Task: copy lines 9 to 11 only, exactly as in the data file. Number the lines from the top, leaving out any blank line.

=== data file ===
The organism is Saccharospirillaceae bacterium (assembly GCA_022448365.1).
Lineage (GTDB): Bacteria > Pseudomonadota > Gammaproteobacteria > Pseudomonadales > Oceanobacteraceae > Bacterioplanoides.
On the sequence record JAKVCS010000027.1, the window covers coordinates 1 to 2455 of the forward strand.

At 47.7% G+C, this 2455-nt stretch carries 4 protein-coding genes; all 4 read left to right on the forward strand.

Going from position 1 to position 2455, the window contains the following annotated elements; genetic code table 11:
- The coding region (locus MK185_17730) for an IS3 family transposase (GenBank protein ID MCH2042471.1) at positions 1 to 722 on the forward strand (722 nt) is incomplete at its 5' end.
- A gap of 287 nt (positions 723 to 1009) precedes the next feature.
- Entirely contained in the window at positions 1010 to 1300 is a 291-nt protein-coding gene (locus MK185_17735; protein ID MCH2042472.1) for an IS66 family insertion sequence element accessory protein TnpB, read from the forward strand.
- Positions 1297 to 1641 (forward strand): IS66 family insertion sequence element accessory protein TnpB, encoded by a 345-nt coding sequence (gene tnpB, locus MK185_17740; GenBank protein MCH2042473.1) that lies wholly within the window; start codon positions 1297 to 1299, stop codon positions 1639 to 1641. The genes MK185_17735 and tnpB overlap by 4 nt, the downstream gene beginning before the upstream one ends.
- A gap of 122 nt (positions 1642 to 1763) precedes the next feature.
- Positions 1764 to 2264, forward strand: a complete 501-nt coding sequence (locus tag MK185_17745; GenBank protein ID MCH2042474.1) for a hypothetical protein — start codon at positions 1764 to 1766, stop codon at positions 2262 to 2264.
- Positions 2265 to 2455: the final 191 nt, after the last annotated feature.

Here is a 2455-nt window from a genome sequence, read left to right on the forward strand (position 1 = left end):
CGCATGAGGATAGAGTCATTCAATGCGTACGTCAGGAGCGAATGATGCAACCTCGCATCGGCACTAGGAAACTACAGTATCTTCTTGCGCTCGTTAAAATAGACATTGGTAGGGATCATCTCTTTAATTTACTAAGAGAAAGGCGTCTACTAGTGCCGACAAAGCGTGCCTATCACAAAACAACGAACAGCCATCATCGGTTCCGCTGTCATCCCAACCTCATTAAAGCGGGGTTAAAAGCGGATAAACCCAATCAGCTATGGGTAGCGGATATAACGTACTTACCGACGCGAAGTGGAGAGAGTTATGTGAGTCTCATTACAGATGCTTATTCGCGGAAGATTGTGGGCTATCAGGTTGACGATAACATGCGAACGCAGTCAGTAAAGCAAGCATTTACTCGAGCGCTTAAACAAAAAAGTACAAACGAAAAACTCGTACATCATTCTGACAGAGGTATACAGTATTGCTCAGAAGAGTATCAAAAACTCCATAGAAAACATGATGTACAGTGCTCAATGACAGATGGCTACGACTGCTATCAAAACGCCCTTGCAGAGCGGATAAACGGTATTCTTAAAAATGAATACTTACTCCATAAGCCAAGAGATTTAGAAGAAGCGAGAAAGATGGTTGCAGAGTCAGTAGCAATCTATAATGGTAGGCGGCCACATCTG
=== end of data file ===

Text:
- Positions 1297 to 1641 (forward strand): IS66 family insertion sequence element accessory protein TnpB, encoded by a 345-nt coding sequence (gene tnpB, locus MK185_17740; GenBank protein MCH2042473.1) that lies wholly within the window; start codon positions 1297 to 1299, stop codon positions 1639 to 1641. The genes MK185_17735 and tnpB overlap by 4 nt, the downstream gene beginning before the upstream one ends.
- A gap of 122 nt (positions 1642 to 1763) precedes the next feature.
- Positions 1764 to 2264, forward strand: a complete 501-nt coding sequence (locus tag MK185_17745; GenBank protein ID MCH2042474.1) for a hypothetical protein — start codon at positions 1764 to 1766, stop codon at positions 2262 to 2264.